Text and audio are powerful mediums to deliver your message. Just witness the meteoric rise of blogging and podcasting over the past decade.

But video is different. Video allows you to tell your story in a visually engaging way that you just can't with text or audio.

It also has enormous reach, as reflected in several telling statistics. Direct Marketing reports that 9 out of 10 consumers watch at least one video per week. Cisco predicts that by 2019, 80 percent of all online traffic will be videos. And YouTube estimates over 100 hours of video is uploaded to the site every minute.

The trend is clear, yet many marketers I know still shy away from using video. Or they dabble here and there without making a commitment to publishing video content consistently, like they do when they write a weekly blog post, or release a weekly podcast episode.

They get bogged down by the cost side of the equation. They believe that producing quality videos can be difficult, time-consuming, and expensive.

Yes, making good videos can be difficult and costly. But this is changing?--?and fast. Here's why:

  • The cost of video equipment is coming down. A DSLR camera that can produce cinema quality video runs for just a few thousand dollars. And smartphone cameras that squeeze into your pocket can produce HD video at a quality level that can rival DSLRs.
  • The proliferation of DIY production tools. You don't have to hire a three-person crew to produce a video. From setup to shooting to editing, you can do it yourself these days. Video editing software is either already built into your laptop or smartphone, or you can purchase more advanced versions for just a couple hundred bucks.
  • The rise of video platforms. Video hosting platforms like Youtube, Vimeo, and Wistia, have leveled the playing field and given everyone a chance to reach a global audience from the comfort of their own office (or home).
  • Less than perfect is more than okay. Youtube, Snapchat, and the rise of the selfie mean that you don't always have to stiffly mount your camera on a tripod to get that perfect shot. Shaky shots, close-ups, and out-of-focus scenes make your videos look authentic.

These are just a few reasons for why you should make more videos. But what about the how of video production?

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To answer this question, I spoke with Caleb Wojcik, a professional videographer who produces videos for some of the biggest names in the online entrepreneurial space. Caleb is a big advocate of do-it-yourself video, and teaches people how to create great videos on a budget through his popular web TV show and podcast, DIY Video Guy.

Caleb shared some advice for making better videos without busting your budget:

1. HD video right in your pocket.

DSLR cameras like the Canon 5D Mark III that I use deliver outstanding, cinema-quality HD video. Not ready to drop several thousand dollars on a DSLR? That's okay, because video quality on smartphones is improving fast. My iPhone 6s records video in 4K, which is double the resolution of my far-more-expensive Canon 5D Mark III.

And affordable webcams?--?once the source of choppy, low-resolution video on the internet?--?have evolved to the point where you can now conduct live webinars and film instructional videos and interviews in HD.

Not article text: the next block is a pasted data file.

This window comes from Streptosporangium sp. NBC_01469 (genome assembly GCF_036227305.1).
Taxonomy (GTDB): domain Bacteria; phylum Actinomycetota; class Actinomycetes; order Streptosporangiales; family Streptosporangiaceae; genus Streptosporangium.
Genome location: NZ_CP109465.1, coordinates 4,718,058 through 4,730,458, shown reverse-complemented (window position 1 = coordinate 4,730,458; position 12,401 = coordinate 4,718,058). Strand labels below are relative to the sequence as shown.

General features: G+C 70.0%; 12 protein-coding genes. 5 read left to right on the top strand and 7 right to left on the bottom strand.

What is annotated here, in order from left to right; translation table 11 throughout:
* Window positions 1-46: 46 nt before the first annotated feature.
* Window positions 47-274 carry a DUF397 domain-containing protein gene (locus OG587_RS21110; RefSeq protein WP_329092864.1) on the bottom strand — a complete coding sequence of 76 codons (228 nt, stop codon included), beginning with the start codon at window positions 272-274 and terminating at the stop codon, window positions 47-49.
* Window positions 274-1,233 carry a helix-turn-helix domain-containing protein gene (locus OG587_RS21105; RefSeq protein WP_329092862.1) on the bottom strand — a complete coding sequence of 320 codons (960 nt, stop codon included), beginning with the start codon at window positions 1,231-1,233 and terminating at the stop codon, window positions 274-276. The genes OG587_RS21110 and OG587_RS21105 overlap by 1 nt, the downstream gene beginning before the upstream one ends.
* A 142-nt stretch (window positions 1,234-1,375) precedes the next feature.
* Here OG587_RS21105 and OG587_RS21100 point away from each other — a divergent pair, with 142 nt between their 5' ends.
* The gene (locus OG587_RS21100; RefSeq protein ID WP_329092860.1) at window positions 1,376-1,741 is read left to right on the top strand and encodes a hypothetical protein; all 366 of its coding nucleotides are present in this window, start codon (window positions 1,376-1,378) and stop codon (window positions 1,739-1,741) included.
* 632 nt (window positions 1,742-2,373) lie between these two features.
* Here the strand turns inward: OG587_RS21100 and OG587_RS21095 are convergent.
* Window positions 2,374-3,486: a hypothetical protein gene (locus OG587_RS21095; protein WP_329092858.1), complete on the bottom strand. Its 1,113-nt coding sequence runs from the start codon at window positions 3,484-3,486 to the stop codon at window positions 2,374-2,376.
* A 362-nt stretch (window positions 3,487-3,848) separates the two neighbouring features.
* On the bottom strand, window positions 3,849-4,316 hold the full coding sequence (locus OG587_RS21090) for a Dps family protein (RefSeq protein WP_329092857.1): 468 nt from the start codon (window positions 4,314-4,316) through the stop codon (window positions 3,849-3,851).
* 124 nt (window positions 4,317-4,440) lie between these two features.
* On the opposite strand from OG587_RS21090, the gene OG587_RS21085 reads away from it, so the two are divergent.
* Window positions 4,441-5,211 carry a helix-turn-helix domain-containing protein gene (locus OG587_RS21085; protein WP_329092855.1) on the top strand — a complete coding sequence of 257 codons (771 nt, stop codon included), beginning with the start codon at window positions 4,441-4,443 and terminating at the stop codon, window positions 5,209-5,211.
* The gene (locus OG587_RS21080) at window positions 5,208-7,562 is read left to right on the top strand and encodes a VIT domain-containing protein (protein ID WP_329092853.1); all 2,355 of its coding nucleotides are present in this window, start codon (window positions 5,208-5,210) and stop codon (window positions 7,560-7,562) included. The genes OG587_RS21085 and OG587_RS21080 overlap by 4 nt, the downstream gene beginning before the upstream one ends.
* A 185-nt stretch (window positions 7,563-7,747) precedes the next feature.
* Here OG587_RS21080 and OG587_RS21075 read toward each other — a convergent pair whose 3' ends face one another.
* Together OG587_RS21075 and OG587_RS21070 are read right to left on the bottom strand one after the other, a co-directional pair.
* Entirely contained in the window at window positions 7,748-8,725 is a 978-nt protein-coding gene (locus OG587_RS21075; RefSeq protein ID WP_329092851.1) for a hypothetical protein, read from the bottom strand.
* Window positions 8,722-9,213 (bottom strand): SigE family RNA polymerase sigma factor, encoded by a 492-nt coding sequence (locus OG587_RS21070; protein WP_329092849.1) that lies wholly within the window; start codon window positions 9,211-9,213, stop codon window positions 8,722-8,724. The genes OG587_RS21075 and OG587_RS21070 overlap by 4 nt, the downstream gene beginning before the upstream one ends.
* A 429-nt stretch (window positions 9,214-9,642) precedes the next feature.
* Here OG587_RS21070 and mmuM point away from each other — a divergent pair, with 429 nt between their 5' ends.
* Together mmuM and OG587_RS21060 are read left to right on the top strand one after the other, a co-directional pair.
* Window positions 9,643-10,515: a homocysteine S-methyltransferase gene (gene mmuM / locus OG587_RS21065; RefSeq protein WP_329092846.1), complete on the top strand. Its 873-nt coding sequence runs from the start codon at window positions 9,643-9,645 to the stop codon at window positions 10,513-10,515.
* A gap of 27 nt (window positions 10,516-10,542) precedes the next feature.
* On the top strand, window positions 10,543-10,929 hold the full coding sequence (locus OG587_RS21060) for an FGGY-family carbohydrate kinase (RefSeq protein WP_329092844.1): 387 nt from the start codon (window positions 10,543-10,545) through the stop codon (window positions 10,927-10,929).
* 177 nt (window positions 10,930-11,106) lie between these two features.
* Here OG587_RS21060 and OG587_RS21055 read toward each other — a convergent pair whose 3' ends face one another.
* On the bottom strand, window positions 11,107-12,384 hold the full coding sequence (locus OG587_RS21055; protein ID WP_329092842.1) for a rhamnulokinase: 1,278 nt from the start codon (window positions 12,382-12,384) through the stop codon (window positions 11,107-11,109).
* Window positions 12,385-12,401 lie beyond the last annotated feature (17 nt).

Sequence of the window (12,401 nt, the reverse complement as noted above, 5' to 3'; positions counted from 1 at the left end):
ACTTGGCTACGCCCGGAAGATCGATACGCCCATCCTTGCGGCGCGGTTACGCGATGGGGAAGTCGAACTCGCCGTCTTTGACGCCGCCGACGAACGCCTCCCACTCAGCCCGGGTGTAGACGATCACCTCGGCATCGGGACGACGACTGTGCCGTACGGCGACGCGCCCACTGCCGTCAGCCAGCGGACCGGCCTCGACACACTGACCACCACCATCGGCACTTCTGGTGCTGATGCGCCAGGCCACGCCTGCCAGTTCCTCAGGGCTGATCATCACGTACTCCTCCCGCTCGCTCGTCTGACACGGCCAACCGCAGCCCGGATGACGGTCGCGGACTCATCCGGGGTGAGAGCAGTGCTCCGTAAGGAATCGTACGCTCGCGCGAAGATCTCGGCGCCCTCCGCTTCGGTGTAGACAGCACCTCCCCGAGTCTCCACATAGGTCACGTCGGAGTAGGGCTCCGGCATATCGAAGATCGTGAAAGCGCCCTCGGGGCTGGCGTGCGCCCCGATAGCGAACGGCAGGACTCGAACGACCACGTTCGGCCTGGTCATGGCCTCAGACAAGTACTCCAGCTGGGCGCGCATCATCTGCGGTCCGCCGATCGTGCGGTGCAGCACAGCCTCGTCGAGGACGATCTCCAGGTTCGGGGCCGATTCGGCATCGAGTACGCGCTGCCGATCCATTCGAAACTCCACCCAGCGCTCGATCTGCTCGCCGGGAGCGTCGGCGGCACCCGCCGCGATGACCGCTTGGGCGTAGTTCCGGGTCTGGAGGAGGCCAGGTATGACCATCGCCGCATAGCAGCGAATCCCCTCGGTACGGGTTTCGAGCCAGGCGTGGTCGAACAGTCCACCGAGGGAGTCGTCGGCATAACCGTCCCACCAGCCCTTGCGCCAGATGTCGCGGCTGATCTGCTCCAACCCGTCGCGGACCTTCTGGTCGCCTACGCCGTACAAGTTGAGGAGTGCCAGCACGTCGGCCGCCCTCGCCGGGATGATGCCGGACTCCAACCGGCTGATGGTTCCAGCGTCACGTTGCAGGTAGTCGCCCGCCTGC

2. The secret to good video: Good audio.

It seems ironic, but one of the most important elements of good video is the quality of the audio. Producing good audio is not difficult, nor is it expensive. A good lavalier (clip-on) microphone that plugs directly into your camera, or into a separate recording device, can make your audio?--?and therefore your video?--?sound professional.

3. Lighting makes all the difference.

Good lighting is critical to creating good video. But you might not have access to a cumbersome set of lighting equipment, especially if you're on the move. Caleb suggests that, in the absence of artificial light sources, you should try to leverage natural sources of light, like the sun. Or get creative with the lighting in your room and reposition and direct lamps to provide sufficient lighting of your subject.

If you can set your DSLR to a high ISO (that's the setting that determines how much light hits the sensor in your camera), and adjust your lens aperture so it allows more light into your camera, you can substantially brighten scenes in darker environments without having to worry about setting up cumbersome lighting equipment.

4. Capture eyeballs with B-roll.

Ever stop to think about why videos you like to watch manage to hold your attention for so long? One of the "secrets" the pros use, says Caleb, is changing scenes frequently. This "resets" the viewer's attention and keeps eyeballs glued to the screen. Caleb suggests adding "B-roll" footage?--?short video clips and still photos that add visual variety to otherwise monotonous scenes.

5. The storytelling is in the editing.

You've got your gigabytes of raw video footage, so now what? It's time to edit! Capture quality footage and great audio are essential to making great videos, but Caleb emphasizes the value of good editing.

He cites the example of Youtube celebrity Casey Neistat, who boasts over 4 million subscribers on Youtube. Casey can easily afford to hire an editor, but he prefers to edit his daily vlog himself because for him, the storytelling is in the editing.

While there are websites available today where you can drop your raw video files into a folder in the cloud and get them back nicely edited for you, Caleb suggests learning some of the basics of video editing. Even if you do hire a professional, being familiar with what goes into the editing process will help you communicate more effectively with your editor.